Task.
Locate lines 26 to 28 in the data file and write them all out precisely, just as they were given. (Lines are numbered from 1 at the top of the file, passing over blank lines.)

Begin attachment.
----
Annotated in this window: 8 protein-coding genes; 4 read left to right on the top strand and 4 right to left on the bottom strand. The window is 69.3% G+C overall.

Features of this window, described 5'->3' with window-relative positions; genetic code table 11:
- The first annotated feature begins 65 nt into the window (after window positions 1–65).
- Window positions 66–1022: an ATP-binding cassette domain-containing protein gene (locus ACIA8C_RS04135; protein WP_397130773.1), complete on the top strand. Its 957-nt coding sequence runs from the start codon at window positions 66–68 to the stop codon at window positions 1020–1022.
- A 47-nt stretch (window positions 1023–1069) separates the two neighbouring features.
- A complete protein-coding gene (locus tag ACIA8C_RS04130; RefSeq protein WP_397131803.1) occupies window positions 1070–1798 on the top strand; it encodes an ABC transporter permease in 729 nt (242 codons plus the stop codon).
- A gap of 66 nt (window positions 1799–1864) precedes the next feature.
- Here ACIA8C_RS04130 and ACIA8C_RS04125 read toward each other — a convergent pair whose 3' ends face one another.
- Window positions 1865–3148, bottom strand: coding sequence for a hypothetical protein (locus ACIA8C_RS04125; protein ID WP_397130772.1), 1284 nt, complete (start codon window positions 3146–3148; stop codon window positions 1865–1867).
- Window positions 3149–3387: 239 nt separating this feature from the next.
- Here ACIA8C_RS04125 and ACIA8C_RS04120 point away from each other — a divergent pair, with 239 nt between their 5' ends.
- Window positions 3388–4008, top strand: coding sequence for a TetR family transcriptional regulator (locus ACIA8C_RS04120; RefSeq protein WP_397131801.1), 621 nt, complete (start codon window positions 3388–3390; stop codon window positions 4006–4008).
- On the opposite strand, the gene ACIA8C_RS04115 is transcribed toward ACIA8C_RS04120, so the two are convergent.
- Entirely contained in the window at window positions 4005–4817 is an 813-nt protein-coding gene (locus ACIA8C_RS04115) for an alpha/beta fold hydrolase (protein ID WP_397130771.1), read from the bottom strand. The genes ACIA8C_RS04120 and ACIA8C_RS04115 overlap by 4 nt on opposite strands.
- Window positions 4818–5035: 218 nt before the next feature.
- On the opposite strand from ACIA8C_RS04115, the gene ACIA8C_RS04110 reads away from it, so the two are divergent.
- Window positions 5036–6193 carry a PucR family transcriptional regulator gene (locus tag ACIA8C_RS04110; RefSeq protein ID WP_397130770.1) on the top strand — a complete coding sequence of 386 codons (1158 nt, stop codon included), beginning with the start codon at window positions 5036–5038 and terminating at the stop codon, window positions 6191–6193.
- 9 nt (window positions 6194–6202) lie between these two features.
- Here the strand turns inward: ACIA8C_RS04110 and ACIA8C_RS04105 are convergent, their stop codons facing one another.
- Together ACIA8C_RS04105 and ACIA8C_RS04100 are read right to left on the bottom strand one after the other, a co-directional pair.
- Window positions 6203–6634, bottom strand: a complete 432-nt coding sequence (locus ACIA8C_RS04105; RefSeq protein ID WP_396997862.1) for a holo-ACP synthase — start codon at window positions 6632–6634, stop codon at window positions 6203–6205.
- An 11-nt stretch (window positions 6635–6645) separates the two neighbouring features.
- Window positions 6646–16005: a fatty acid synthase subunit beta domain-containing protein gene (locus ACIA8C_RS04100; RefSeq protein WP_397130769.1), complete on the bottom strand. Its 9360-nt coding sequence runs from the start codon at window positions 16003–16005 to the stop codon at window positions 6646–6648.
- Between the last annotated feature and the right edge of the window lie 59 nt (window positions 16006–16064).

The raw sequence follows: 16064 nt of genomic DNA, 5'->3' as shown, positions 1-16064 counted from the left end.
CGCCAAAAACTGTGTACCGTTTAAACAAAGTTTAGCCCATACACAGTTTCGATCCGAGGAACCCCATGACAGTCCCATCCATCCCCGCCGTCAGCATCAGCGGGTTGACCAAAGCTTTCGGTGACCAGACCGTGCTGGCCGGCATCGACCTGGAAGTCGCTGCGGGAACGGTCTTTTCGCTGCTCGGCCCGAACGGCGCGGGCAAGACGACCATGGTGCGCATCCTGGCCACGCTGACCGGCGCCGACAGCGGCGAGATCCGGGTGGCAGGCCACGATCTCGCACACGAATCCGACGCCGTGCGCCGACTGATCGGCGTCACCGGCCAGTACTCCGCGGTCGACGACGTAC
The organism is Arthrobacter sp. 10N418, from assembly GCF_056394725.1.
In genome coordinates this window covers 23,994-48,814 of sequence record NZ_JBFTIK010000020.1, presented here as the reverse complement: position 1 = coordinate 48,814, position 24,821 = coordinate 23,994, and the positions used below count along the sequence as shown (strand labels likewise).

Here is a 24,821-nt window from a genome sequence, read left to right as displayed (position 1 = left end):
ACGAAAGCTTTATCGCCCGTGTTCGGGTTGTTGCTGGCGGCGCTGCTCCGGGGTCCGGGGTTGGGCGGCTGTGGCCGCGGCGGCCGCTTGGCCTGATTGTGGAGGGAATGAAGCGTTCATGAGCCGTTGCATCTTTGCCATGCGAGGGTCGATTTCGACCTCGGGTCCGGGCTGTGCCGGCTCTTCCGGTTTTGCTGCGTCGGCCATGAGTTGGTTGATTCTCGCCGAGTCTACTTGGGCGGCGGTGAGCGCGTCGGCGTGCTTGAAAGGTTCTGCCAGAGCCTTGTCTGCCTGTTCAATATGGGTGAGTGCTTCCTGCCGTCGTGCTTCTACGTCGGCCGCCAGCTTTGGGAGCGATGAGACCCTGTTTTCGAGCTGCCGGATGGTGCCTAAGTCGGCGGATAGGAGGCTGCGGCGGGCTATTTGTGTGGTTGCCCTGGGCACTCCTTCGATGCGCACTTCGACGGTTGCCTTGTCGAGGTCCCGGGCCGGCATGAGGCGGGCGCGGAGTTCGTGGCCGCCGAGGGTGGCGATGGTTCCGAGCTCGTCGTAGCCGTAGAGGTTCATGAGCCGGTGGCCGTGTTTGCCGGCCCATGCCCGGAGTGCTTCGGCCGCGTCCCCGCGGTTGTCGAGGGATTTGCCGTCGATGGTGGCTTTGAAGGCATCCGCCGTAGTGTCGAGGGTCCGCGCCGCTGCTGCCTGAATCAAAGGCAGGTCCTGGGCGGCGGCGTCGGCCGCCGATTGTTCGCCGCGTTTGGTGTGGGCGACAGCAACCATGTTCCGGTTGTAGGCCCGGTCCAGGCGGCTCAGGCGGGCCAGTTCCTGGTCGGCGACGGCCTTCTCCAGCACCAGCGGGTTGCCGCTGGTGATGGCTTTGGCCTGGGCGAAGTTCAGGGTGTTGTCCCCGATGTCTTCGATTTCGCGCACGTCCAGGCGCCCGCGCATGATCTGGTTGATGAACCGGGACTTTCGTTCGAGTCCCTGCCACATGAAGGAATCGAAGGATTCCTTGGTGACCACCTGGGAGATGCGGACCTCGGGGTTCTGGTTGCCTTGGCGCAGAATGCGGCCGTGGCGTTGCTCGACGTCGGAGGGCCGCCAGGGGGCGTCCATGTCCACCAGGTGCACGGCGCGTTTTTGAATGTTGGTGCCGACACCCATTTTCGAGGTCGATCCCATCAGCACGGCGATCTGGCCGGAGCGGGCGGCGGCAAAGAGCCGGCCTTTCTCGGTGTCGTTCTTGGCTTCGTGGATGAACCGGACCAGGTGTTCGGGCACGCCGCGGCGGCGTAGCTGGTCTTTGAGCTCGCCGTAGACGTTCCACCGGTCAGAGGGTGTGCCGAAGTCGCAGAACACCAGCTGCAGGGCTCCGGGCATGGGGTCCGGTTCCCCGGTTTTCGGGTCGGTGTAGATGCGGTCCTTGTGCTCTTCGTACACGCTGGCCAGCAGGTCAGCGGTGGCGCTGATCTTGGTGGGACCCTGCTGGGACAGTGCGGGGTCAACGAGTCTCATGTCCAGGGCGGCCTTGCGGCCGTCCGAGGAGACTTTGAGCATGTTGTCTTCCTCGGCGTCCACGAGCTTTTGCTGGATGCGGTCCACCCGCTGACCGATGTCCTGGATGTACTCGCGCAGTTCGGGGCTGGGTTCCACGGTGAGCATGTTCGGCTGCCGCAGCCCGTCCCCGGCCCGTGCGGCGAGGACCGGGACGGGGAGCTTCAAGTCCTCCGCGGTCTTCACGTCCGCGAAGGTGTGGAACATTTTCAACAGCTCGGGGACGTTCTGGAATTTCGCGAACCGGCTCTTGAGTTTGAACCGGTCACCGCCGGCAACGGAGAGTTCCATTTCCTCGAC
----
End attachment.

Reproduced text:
CGCCAAAAACTGTGTACCGTTTAAACAAAGTTTAGCCCATACACAGTTTCGATCCGAGGAACCCCATGACAGTCCCATCCATCCCCGCCGTCAGCATCAGCGGGTTGACCAAAGCTTTCGGTGACCAGACCGTGCTGGCCGGCATCGACCTGGAAGTCGCTGCGGGAACGGTCTTTTCGCTGCTCGGCCCGAACGGCGCGGGCAAGACGACCATGGTGCGCATCCTGGCCACGCTGACCGGCGCCGACAGCGGCGAGATCCGGGTGGCAGGCCACGATCTCGCACACGAATCCGACGCCGTGCGCCGACTGATCGGCGTCACCGGCCAGTACTCCGCGGTCGACGACGTAC
The organism is Arthrobacter sp. 10N418, from assembly GCF_056394725.1.
In genome coordinates this window covers 23,994-48,814 of sequence record NZ_JBFTIK010000020.1, presented here as the reverse complement: position 1 = coordinate 48,814, position 24,821 = coordinate 23,994, and the positions used below count along the sequence as shown (strand labels likewise).